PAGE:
In terms of reaction kinetics, biocompatibility, synthetic accessibility, and compatibility with GCE, strain promoted azide–alkyne cycloaddition (SPAAC) of azides and strained alkynes [13] and the inverse electron demand Diels–Alder (IEDDA) reaction of tetrazines and strained alkenes/alkynes [14] are the most robust bioorthogonal reactions. Besides, as we and others have recently demonstrated, functional groups of the SPAAC and IEDDA reactions, i.e., the azide and the tetrazine moieties, are able to modulate (i.e., quench) fluorescence by various mechanisms (e.g., energy transfer [15,16,17], rotation-induced relaxation [18,19], or photoinduced electron transfer [20]). Upon transformation of the quenching bioorthogonal unit in a specific ligation reaction, the fluorescence reinstates (Scheme 1). This two-in-one combination of bioorthogonal handles was exploited in the design of coumarin [21], BODIPY [16], phenoxazine [17], rhodamine [22], and cyanine-based [23], bioorthogonally applicable fluorogenic probes. It was observed, however, that the fluorescence increase upon bioorthogonal ligation, i.e., fluorogenicity, dramatically decreases towards the biologically preferred red range of the spectrum (Figure 1). To date, the most remarkable example of such fluorogenic probes in terms of fluorescence increase, are ultra violet (UV)/blue excitable ultrafluorogenic HELIOS (hyperemissive ligation-initiated orthogonal sensing) probes reported by Weissleder et al. in 2014 [21]. Emission of these coumarin-based probes was practically fully quenched by the bioorthogonal handle tetrazine. Upon specific reaction with trans-cyclooctenes (TCOs), 3–4 orders of magnitude increase in fluorescence were observed, which allowed no-wash fluorescence imaging of epidermal growth factor receptors (EGFR) using TCO labeled anti-EGFR antibodies.
To optimize probes for biological applications, it would be highly desirable to create fluorogenic dyes that are either excitable towards the red range or possess large Stokes-shift, while keeping the excellent fluorogenicity of UV/blue excitable systems. Our continuing efforts to address this problem resulted in the development of multiple fluorogenicity, as demonstrated on orange/far red excitable advanced probes [24,25]. Though these double fluorogenic probes solved the above-mentioned problems, their applicability is limited either to special sequences (i.e., double genetic incorporation of two non-canonical—cyclooctynylated—amino acids) [24] or microenvironments (i.e., the polar environment in the proximity of ligation) [25]. Thus, new approaches that could result in generally applicable, advanced probes are still needed. Since probes with large Stokes-shifts may also overcome the hampering effects of autofluorescence, we hypothesized that blue-green excitable, thus good fluorogenic probes having considerably large Stokes-shifts, may offer a more general solution to these problems.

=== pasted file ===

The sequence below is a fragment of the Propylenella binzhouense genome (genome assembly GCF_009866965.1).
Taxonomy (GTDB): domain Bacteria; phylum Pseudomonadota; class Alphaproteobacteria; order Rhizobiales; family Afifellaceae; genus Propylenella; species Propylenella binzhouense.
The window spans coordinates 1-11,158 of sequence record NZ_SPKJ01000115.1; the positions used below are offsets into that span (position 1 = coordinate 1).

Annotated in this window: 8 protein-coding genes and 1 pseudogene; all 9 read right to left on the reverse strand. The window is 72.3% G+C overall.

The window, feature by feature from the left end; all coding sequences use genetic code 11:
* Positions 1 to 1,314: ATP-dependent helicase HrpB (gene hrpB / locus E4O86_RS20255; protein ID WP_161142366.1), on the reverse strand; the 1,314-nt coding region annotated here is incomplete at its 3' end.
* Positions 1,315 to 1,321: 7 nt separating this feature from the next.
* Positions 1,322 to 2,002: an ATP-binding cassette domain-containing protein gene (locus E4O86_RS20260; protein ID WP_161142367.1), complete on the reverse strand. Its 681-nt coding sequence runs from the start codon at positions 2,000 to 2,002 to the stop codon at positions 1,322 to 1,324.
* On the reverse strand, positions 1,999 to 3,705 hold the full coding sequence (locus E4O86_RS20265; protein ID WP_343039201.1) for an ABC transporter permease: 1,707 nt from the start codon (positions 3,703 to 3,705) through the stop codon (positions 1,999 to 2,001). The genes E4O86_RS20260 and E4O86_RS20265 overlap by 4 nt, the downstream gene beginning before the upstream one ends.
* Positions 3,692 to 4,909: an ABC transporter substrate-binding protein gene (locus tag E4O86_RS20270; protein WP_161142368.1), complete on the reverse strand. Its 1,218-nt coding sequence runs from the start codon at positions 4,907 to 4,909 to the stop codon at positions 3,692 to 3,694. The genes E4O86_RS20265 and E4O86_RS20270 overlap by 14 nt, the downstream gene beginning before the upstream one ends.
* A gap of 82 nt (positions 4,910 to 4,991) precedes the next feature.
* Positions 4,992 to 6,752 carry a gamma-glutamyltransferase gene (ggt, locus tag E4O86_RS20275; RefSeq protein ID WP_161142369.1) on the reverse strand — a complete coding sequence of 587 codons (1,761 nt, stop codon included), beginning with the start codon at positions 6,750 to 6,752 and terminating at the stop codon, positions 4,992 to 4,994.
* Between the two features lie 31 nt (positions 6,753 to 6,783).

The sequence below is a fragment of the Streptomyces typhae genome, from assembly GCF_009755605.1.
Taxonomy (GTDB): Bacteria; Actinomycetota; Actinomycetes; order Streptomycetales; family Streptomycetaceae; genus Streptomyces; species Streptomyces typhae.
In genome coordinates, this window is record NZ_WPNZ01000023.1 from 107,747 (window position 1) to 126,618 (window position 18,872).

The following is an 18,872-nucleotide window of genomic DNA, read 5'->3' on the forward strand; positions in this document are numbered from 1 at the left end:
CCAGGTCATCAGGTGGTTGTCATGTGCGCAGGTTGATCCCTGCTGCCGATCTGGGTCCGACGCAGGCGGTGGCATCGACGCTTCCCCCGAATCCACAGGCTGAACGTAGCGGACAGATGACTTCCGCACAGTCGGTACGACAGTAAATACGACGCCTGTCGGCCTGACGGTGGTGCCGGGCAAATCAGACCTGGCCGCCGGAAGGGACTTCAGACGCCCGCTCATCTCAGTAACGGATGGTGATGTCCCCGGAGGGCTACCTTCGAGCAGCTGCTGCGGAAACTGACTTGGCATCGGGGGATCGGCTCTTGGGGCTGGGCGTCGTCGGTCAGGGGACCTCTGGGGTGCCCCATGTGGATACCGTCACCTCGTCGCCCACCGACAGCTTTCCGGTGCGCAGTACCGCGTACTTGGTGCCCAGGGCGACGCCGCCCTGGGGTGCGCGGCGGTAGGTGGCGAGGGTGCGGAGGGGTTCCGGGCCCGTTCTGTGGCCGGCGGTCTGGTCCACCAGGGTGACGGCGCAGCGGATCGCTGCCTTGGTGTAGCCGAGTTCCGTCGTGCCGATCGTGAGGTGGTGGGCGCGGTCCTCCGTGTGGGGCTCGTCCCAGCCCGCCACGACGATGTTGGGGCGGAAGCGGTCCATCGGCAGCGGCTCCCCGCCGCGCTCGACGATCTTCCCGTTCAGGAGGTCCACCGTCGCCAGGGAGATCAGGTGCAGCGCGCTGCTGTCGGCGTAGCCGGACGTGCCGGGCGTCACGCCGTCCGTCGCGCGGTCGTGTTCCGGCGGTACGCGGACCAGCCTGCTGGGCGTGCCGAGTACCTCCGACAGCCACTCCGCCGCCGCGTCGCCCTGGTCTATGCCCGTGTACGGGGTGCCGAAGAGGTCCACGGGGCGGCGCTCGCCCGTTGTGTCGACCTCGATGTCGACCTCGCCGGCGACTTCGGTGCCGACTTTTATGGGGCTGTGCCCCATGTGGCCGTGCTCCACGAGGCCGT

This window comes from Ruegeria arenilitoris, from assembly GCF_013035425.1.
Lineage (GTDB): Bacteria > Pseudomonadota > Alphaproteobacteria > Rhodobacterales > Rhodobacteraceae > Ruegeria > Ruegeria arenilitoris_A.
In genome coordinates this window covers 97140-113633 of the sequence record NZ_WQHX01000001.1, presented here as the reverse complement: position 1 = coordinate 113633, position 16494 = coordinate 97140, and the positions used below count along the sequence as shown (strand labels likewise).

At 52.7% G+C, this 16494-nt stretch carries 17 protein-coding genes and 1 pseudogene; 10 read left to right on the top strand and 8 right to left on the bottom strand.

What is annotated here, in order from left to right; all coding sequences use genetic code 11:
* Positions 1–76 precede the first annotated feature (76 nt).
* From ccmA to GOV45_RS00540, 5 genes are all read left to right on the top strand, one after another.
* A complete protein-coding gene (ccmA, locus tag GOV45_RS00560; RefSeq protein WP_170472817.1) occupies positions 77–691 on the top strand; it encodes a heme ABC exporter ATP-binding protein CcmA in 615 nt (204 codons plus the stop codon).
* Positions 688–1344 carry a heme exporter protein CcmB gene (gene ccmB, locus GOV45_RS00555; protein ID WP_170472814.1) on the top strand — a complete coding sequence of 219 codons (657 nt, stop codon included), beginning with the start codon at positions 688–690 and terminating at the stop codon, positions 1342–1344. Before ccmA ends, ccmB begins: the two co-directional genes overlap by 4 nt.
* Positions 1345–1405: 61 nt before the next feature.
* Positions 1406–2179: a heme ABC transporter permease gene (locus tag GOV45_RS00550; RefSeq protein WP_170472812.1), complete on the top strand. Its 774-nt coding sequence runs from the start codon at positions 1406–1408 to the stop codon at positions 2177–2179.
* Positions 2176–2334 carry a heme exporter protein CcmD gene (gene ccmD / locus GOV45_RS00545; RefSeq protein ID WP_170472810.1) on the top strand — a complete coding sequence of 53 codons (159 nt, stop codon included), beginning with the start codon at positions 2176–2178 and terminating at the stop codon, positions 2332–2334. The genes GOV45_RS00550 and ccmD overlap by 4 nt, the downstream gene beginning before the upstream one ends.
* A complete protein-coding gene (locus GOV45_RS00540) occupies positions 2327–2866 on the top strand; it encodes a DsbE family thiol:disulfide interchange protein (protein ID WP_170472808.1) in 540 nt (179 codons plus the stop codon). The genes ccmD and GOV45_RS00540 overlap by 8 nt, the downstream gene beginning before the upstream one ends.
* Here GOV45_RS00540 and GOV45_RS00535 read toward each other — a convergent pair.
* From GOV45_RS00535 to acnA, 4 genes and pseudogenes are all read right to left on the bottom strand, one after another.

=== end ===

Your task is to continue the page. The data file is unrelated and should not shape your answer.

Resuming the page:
Inspired by the outstanding fluorogenic performance of tetrazine-quenched coumarins, and the large Stokes-shifts of coumaryl–vinyl–pyridinium probes, we set forth a systematic study aimed at constructing small, π-extended fluorogenic probes on the grounds of HELIOS frames.

2. Materials and Methods

2.1. General

Unless otherwise indicated, all starting materials were obtained from commercial suppliers (Sigma-Aldrich (St. Louis, MO, USA), Merck (Darmstadt, Germany), Alfa Aesar (Haverhill, MA, USA), Reanal (Budapest, Hungary), Molar Chemicals (Halásztelek, Hungary), Fluorochem (Hadfield, Glossop, UK) and used without further purification. Analytical thin-layer chromatography (TLC) was performed on silica gel 60 F254 precoated aluminum TLC plates from Merck. Flash column chromatography was performed on Teledyne Isco CombiFlash® Rf+ (Teledyne Isco, Lincoln, NE, USA) automated flash chromatography apparatus by using silica gel (25–40 μm) from Zeochem (Rüti, Switzerland). Microwave experiments were carried out on an AntonPaar (Graz, Austria) Monowave 300 microwave reactor (maximum power 850 W). NMR spectra were recorded on Varian Inova 500 MHz NMR spectrometer (Palo Alto, CA, USA). Chemical shifts (δ) are given in parts per million (ppm) by using solvent signals as the reference. Coupling constants (J) are reported in Hertz (Hz). Splitting patterns are designated as s (singlet), bs (broad singlet), d (doublet), dd (doublet of a doublet), t (triplet), q (quartet), or m (multiplet). Analytical reverse-phase high-performance liquid chromatography with ultra-violet/visible and mass spectrometry detection (RP-HPLC-UV/Vis-MS) experiments were performed on a SHIMADZU (Kyoto, Japan) LCMS-2020 system by using a Gemini C18 column (100 × 2.00 mm I.D.) with 5 mm silica (110 Å pore size) as a stationary phase with a photodiode array UV/Vis (λ = 220–800 nm) and an ESI-MS detector. Linear gradient elution (0 min 0% B; 2.0 min 100% B; 3.5 min 100% B; 4.5 min 0% B; 5.0 min 0% B) with eluents A (2% NH4HCO3, 5% MeCN, and 93% H2O) and B (2% NH4HCO3, 80% MeCN, and 18% H2O) was used at a flow rate of 1.0 mL min−1 at 30 °C. The samples were dissolved in a MeCN-H2O mixture. High resolution mass spectrometric measurements were performed using a Q-TOF Premier mass spectrometer (Waters Corporation, Milford, MA, USA) in positive electrospray ionization mode. Semipreparative HPLC was performed on a Hanbon (Huai’an, China) Semiprep NP7010C system using a Gemini C18 column (150 × 21 mm I.D.) with 5 μm silica (110 Å pore size) as a stationary phase.